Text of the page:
Major Islamic art exhibition builds understanding between Western and Islamic cultures
An exhibition offering comprehensive access to the arts of Islamic culture will open at the Indianapolis Museum of Art on November 2, 2012. Beauty and Belief: Crossing Bridges with the Arts of Islamic Culture brings to life the story of art created in the societies fostered by Islam, including objects from the seventh century to present day. Beauty and Belief features more than 250 objects—including calligraphy, ceramics, paintings, woodcarvings and textiles—that will not only address what defines Islamic art, but will also offer an overview of Islamic culture throughout history. Beauty and Belief will be on view November 2, 2012, through January 13, 2013, in the Allen Whitehill Clowes Special Exhibition Gallery.
“I hope that as visitors interact with the displays and discover different ways of seeing, they will leave with a new understanding of Islamic culture,” said Dr. Sabiha Al Khemir, exhibition project director, guest curator at the IMA and senior advisor for Islamic Art to the Dallas Museum of Art. “Through experiencing the visual language of Islamic culture, sight is transformed into insight.”
The exhibition raises questions of cultural significance for each object, challenging assumptions on all sides and offering a space for dialogue. For example, it will address the assumption held by Muslims and non-Muslims alike that the art of Islam is devoid of any figurative representation. The exhibition shows how the figurative—though not permitted in the Mosque—is, in fact, present in Islamic culture through its different media and across centuries. It also shows that this form of art is shaped by Islamic cultural beliefs. The show also highlights the significance and importance of word in Islamic art and culture and offers a stunning array of the ever-present art of pattern.
“The Indianapolis Museum of Art is pleased to host Beauty and Belief, which will offer visitors a rare opportunity to see the finest examples of Islamic art while exploring Islamic culture,” said June McCormack, chair of the IMA’s Board of Governors.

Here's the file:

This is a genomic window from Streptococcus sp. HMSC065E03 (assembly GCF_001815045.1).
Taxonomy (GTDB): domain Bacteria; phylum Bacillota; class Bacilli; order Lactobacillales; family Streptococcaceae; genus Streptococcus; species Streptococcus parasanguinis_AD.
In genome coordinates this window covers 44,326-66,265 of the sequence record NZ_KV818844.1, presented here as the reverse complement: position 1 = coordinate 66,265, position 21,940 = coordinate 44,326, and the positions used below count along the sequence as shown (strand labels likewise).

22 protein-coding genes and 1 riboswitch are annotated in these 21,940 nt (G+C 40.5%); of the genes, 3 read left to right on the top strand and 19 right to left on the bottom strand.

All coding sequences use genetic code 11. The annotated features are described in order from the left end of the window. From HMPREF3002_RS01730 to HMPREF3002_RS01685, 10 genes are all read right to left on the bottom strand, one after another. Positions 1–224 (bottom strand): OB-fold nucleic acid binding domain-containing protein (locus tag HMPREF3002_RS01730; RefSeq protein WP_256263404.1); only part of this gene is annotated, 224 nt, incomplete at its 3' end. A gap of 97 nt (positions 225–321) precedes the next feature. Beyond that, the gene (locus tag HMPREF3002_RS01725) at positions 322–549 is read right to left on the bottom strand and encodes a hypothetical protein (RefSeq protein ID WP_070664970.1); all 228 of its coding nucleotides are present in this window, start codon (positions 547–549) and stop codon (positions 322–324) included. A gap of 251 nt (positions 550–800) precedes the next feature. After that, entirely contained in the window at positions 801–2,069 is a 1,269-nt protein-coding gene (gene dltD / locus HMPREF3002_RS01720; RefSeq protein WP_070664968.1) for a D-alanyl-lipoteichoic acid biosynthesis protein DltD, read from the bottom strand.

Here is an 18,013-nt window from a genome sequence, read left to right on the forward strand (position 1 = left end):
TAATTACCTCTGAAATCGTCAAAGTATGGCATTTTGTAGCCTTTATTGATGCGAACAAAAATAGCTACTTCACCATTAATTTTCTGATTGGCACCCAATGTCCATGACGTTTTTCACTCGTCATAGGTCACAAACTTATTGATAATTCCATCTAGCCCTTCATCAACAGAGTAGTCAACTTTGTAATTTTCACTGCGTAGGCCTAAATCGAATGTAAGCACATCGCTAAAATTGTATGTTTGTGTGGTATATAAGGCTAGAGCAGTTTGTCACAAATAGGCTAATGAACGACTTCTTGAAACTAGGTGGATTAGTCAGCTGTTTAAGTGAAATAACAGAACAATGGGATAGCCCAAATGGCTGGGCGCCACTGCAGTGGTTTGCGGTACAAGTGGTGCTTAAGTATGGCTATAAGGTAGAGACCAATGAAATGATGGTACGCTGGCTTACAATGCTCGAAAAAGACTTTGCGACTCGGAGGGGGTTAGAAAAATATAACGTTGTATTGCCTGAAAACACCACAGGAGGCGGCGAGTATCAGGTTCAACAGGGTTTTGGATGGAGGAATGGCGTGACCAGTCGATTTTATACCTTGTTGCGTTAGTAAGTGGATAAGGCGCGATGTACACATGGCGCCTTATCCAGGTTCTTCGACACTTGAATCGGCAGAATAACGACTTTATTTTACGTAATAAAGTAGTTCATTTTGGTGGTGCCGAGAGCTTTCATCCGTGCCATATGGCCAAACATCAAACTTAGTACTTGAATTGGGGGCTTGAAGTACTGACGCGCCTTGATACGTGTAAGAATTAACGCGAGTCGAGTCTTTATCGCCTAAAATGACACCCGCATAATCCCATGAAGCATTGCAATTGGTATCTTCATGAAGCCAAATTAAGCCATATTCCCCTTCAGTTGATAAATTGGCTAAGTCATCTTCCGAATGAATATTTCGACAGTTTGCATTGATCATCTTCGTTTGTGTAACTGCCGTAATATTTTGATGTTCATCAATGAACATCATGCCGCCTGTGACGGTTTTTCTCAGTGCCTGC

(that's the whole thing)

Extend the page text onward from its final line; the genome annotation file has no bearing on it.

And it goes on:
Pieces in the exhibition would have been used and cherished in the homes of royalty as well as those created for modest levels of society. The exhibition draws heavily from collections across the United States as well as many other countries such as Kuwait, Great Britain, France, Denmark, Morocco and Italy. Some of the artworks will be seen for the first time in the United States, and the exhibition will be the first time this range of objects can be seen in one place.
Among many noteworthy pieces are:
- A 14th-15th century calligraphic scroll that stretches more than 26 feet and is inscribed mainly in Arabic and decorated with ink, watercolor and gold. A detail in the scroll reveals a calligraphic inscription written in an unbroken line: “God the creator of everything.”
- Decorated with an arrangement of animals surrounding an elephant, the 13th century Bowl with Animals from Iran demonstrates the figurative imagery present in Islamic art objects used in daily life.
- Unique manuscripts from the National Library in Morocco.
- A Syrian glass flask in excellent condition dating between seventh and ninth centuries features a bottle mounted on a stylized horse-like figure. The vessel was likely used to hold fragrant oil and colored in translucent blue and green.